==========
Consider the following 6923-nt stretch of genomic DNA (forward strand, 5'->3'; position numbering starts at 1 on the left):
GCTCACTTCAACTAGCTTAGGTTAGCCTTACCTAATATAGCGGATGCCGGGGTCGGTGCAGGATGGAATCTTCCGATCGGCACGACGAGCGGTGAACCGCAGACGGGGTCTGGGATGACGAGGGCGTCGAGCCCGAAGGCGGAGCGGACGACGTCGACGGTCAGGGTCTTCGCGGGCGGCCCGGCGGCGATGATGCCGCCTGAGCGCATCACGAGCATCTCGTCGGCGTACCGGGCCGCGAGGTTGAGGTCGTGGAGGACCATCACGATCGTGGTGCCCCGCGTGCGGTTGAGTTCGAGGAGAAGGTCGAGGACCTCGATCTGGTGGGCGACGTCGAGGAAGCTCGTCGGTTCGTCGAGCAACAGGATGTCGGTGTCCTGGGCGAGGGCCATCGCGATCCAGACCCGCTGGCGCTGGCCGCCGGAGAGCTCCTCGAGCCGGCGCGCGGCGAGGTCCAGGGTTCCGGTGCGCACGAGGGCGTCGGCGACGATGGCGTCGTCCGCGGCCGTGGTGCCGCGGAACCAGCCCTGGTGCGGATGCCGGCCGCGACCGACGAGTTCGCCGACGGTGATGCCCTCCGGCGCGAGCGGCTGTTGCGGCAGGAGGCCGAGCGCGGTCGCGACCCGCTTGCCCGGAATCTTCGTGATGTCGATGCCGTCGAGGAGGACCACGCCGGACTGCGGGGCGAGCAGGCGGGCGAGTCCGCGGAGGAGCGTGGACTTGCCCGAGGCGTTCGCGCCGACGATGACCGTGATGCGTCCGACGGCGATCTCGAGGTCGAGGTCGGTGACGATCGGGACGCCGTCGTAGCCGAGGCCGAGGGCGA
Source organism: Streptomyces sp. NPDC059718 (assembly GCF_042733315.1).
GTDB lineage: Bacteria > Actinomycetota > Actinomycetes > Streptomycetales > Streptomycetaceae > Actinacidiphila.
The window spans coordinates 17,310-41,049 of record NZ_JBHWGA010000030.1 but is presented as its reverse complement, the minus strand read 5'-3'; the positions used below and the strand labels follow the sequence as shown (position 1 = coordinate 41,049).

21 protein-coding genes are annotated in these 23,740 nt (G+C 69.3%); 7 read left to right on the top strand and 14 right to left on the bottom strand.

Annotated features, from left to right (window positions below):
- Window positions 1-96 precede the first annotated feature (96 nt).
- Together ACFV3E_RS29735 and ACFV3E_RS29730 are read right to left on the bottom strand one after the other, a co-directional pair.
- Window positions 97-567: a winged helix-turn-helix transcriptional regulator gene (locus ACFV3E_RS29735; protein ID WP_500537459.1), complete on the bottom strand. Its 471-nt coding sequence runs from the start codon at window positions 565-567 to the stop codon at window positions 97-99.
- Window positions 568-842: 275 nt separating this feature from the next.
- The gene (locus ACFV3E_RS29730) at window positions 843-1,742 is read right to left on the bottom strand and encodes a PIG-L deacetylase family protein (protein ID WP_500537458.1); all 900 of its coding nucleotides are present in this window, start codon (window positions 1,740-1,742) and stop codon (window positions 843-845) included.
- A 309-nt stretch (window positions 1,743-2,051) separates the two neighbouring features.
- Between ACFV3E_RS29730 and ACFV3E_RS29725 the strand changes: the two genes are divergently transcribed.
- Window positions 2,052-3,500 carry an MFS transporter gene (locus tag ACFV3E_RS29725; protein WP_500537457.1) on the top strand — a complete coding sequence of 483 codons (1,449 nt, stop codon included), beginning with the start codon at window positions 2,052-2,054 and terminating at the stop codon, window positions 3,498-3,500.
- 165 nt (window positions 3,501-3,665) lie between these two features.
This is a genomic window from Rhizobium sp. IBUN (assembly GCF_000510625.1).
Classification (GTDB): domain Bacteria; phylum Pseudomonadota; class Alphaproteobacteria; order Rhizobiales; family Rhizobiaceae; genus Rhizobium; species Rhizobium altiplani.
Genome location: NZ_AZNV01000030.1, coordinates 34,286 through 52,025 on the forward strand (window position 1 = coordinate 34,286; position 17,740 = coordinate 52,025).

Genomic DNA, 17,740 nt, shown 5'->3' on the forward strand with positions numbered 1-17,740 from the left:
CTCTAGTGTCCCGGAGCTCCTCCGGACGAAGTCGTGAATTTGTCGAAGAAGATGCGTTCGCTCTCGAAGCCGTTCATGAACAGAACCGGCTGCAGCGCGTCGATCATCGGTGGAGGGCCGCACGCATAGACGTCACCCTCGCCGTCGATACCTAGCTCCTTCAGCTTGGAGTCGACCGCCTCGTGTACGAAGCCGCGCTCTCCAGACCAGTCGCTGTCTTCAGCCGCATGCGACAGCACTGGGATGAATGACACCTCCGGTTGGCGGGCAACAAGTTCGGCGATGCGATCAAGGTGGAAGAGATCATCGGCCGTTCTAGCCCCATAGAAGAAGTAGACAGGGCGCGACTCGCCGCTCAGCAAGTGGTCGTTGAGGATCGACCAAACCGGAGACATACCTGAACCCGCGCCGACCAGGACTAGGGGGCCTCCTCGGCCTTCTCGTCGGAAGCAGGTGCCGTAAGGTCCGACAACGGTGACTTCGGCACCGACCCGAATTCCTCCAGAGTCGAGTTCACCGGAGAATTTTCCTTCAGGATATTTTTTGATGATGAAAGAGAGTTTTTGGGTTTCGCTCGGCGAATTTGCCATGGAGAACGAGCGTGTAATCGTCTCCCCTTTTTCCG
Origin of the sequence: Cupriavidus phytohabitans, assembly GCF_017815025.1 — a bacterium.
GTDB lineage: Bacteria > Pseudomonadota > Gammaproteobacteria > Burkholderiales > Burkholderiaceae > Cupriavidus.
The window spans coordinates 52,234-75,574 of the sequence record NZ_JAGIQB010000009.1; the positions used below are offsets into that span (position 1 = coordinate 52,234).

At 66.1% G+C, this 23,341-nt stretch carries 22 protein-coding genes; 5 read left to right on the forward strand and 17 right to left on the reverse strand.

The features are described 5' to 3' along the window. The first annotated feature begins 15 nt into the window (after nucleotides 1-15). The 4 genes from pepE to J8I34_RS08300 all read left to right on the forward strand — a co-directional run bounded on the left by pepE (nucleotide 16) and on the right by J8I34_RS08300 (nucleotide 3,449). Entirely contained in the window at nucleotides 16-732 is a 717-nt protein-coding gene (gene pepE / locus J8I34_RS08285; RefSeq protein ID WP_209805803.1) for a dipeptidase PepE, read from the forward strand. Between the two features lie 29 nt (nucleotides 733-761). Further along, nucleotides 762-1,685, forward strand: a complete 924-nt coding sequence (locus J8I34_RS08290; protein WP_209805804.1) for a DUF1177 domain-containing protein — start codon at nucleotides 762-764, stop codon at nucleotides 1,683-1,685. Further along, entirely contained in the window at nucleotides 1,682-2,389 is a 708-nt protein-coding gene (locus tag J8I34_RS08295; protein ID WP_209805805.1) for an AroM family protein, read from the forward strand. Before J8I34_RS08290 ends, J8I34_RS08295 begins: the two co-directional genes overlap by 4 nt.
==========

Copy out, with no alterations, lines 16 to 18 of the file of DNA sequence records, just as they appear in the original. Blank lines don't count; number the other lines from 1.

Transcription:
- 165 nt (window positions 3,501-3,665) lie between these two features.
This is a genomic window from Rhizobium sp. IBUN (assembly GCF_000510625.1).
Classification (GTDB): domain Bacteria; phylum Pseudomonadota; class Alphaproteobacteria; order Rhizobiales; family Rhizobiaceae; genus Rhizobium; species Rhizobium altiplani.